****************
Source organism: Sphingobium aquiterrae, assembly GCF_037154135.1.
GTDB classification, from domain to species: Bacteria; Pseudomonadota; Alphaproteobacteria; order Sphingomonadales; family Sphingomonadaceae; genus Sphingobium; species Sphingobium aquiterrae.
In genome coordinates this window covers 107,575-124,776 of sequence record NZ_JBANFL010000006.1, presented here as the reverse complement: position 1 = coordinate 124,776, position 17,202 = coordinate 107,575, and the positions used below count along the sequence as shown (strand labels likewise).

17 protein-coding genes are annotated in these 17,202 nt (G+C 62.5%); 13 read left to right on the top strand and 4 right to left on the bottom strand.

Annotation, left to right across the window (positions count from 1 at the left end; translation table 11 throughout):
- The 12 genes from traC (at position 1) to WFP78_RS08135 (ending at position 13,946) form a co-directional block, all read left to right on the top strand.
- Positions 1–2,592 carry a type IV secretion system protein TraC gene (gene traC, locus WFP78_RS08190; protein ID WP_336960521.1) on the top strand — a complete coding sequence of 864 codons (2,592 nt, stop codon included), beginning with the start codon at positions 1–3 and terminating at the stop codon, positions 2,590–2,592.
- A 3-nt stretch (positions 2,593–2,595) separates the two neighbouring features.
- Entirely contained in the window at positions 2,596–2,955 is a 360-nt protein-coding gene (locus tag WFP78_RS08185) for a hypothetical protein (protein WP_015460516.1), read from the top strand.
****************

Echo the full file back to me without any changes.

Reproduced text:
Source organism: Sphingobium aquiterrae, assembly GCF_037154135.1.
GTDB classification, from domain to species: Bacteria; Pseudomonadota; Alphaproteobacteria; order Sphingomonadales; family Sphingomonadaceae; genus Sphingobium; species Sphingobium aquiterrae.
In genome coordinates this window covers 107,575-124,776 of sequence record NZ_JBANFL010000006.1, presented here as the reverse complement: position 1 = coordinate 124,776, position 17,202 = coordinate 107,575, and the positions used below count along the sequence as shown (strand labels likewise).

17 protein-coding genes are annotated in these 17,202 nt (G+C 62.5%); 13 read left to right on the top strand and 4 right to left on the bottom strand.

Annotation, left to right across the window (positions count from 1 at the left end; translation table 11 throughout):
- The 12 genes from traC (at position 1) to WFP78_RS08135 (ending at position 13,946) form a co-directional block, all read left to right on the top strand.
- Positions 1–2,592 carry a type IV secretion system protein TraC gene (gene traC, locus WFP78_RS08190; protein ID WP_336960521.1) on the top strand — a complete coding sequence of 864 codons (2,592 nt, stop codon included), beginning with the start codon at positions 1–3 and terminating at the stop codon, positions 2,590–2,592.
- A 3-nt stretch (positions 2,593–2,595) separates the two neighbouring features.
- Entirely contained in the window at positions 2,596–2,955 is a 360-nt protein-coding gene (locus tag WFP78_RS08185) for a hypothetical protein (protein WP_015460516.1), read from the top strand.